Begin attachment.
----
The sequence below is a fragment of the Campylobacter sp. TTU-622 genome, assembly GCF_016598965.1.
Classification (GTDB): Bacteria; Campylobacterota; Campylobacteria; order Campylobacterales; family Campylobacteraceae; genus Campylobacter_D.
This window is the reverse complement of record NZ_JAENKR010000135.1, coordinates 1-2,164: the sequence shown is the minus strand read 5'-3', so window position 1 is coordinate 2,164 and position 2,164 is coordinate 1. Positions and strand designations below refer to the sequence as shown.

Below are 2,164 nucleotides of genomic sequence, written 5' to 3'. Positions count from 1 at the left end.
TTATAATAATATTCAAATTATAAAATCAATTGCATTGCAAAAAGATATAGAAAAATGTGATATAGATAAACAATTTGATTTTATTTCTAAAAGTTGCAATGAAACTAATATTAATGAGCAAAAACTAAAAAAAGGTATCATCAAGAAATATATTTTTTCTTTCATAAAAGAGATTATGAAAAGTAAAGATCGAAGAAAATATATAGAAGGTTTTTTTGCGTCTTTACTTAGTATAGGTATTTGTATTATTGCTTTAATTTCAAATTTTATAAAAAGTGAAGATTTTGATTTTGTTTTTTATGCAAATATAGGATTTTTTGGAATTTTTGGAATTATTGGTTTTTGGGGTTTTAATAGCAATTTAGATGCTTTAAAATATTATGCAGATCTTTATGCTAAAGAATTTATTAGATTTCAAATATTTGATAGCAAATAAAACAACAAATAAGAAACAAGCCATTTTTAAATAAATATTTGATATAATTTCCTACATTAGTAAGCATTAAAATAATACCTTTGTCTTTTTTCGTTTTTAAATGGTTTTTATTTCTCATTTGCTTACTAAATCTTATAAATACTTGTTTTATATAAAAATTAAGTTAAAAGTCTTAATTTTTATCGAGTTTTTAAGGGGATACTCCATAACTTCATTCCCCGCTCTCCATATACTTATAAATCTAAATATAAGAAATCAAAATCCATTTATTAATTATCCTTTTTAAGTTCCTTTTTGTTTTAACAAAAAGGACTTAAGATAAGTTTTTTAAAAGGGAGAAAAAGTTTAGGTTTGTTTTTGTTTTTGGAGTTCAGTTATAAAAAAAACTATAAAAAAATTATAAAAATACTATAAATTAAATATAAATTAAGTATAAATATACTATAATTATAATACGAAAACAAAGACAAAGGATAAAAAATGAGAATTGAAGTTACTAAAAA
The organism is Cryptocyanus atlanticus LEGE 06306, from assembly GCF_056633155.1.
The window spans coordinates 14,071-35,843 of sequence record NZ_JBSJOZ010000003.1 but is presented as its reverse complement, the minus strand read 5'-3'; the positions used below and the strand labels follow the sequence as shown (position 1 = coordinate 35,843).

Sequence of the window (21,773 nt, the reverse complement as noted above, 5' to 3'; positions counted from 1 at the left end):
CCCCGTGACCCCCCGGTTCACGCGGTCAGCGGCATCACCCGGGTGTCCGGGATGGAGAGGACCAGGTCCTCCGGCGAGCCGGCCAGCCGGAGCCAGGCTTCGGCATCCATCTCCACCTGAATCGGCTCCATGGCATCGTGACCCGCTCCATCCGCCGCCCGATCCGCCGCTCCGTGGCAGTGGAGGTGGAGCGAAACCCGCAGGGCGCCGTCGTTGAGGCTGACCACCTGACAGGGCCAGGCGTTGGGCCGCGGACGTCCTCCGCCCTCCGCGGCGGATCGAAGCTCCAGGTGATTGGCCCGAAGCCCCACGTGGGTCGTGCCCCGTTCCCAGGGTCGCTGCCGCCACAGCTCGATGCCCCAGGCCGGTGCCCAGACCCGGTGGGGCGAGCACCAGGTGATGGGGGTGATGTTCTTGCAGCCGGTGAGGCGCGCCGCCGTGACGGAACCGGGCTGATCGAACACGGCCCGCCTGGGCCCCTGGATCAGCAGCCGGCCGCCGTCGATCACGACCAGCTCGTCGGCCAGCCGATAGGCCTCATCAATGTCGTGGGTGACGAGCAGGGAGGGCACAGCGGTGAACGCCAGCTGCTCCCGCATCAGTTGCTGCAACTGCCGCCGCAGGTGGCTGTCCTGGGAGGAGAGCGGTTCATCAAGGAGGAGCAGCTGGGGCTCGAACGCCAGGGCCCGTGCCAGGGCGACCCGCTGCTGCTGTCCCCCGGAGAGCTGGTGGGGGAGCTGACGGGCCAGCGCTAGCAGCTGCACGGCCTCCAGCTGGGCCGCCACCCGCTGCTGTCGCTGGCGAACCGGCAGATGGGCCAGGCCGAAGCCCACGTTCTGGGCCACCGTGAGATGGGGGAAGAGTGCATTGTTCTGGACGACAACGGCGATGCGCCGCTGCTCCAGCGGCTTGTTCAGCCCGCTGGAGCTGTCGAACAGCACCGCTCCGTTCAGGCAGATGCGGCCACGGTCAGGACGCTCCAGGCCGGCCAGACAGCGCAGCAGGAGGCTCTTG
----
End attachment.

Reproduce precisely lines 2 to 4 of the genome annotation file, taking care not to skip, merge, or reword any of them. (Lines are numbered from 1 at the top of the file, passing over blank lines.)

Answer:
Classification (GTDB): Bacteria; Campylobacterota; Campylobacteria; order Campylobacterales; family Campylobacteraceae; genus Campylobacter_D.
This window is the reverse complement of record NZ_JAENKR010000135.1, coordinates 1-2,164: the sequence shown is the minus strand read 5'-3', so window position 1 is coordinate 2,164 and position 2,164 is coordinate 1. Positions and strand designations below refer to the sequence as shown.

Below are 2,164 nucleotides of genomic sequence, written 5' to 3'. Positions count from 1 at the left end.